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447 Comp. 1 Cor. xv. 20-22.

448 Acts i. 7.

449 Matt. xii. 29.

450 Gen. i. 26.

451 The old Latin translation is: "Sed non relictis ipsis patribus." Grabe would cancel non, while Massuet pleads for retaining it. Harvey conjectures that the translator perhaps mistook ouk aneilhmhenwn for ouk analeleimenwn. We have followed Massuet, though we should prefer deleting non, were it not found in all the mss.MSS; .

452 Gen. iii. 16, etc.

453 Gen. iii. 14.

454 Matt. xxv. 41. This reading of Irenaeus agrees with that of the Codex Bezae, at Cambridge.

455 Gen. iv. 7, after LXX. version.

456 The old Latin reads "parricidio." The crime of parricide was alone known to the Roman law; but it was a generic term, including the murder of all near relations. All the editors have supposed that the original word was adelfoktonia, which has here been adopted.

457 Prov. i. 7, ix. 10.

458 Gen. iii. 13.

459 Rom. vi. 7.

460 Ps. xci. 13.

461 Rev. xx. 2.

462 Luke x. 19.

463 1 Cor. xv. 26.

464 1 Cor. xv. 54, 55.

465 Luke xv. 4.

466 An account of Tatian will be given in a future volume with his only extant work.

467 His heresy being just a mixture of the opinions of the various Gnostic sects.

468 1 Cor. xv. 22.

469 Rom. v. 20.

470 Though unnoticed by the editors, there seems a difficulty in the different moods of the two verbs, erubescant and concertant.

471 "Initium et materiam apostasiae suae habens hominem:" the meaning is very obscure, and the editors throw no light upon it.

472 Literally, "but he did not see God." The translator is supposed to have read oiden, knew, for eiden, saw.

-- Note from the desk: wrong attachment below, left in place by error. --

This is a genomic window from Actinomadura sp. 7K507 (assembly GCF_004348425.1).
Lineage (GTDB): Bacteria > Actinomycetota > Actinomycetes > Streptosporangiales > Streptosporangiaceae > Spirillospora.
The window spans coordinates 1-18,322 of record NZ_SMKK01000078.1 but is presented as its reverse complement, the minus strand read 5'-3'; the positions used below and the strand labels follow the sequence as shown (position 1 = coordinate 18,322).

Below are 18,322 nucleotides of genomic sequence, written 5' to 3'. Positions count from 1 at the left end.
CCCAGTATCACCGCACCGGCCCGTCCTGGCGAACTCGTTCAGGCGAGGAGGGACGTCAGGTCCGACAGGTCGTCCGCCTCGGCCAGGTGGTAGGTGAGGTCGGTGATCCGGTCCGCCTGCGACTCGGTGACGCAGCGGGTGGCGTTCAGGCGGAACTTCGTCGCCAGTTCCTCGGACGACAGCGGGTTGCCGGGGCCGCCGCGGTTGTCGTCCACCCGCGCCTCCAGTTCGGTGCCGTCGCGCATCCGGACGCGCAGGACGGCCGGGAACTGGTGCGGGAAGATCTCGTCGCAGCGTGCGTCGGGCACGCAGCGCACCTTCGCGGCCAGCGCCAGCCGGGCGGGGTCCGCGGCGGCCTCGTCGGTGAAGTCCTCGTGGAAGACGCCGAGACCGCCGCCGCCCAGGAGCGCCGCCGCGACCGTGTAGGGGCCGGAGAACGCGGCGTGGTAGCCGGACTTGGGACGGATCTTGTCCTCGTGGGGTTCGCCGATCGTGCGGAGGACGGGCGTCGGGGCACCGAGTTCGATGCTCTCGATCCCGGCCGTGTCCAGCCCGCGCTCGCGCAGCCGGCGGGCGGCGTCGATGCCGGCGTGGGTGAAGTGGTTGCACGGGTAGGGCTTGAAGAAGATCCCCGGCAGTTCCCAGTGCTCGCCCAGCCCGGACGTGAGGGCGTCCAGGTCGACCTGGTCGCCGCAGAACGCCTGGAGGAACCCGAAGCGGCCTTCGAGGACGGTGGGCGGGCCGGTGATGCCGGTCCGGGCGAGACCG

473 Literally, "through the beginnings, the means, and the end." These three terms refer to the Prophets, the Apostles, and the Church Catholic.

474 The Latin is "solidam operationem," which we know not how to translate, in accordance with the context, except as above.

475 This seems to be the meaning conveyed by the old Latin, "quemadmodum aspiratio plasmationi."

476 1 Cor. xii. 28.

477 Jer. ii. 13.

478 i.e., the Spirit.

479 Literally, "who have a foresight of morals"-qui morum providentiam habent. The meaning is very obscure. [Prov. xxii. 3, xxvii. 12.]

480 The text is here very uncertain, but the above seems the probable meaning.

481 Matt. v. 45.

482 Plato, de Leg., iv. and p. 715, 16.

483 In Timaeo, vi. p. 29.

484 The Latin is "collectio eorum;" but what collectio here means, it is not easy to determine. Grabe, with much probability, deems it the representative of sustasij. Harvey prefers enqumhma: but it is difficult to perceive the relevancy of his references to the rhetorical syllogism.

485 See book i. cap. xvi. note.

486 This refers to the first volume only of the original series.

1 [The reader who marvels at the tedious recitals must note this (1) as proof of the author's practical wisdom, and (2) as evidence of his fidelity in what he exhibits.]

2 Luke i. 2.

3 2 Tim. ii. 23.

4 [The solemnity of the apostolic testimonies against the crop of tares that was to spring up receives great illustration from Irenaeus. 1 John ii. 18.]

5 [2 Pet. ii. 19.]

6 [Rev. xii. 9. A little essay, Messias and Anti-Messias, by the Rev. C. I. Black, London (Masters, 1847), is commended to those who need light on this very mysterious subject.]

7 Gen. i. 26.

8 See iii. 6, 1.

9 [St. John xvii. 3.]

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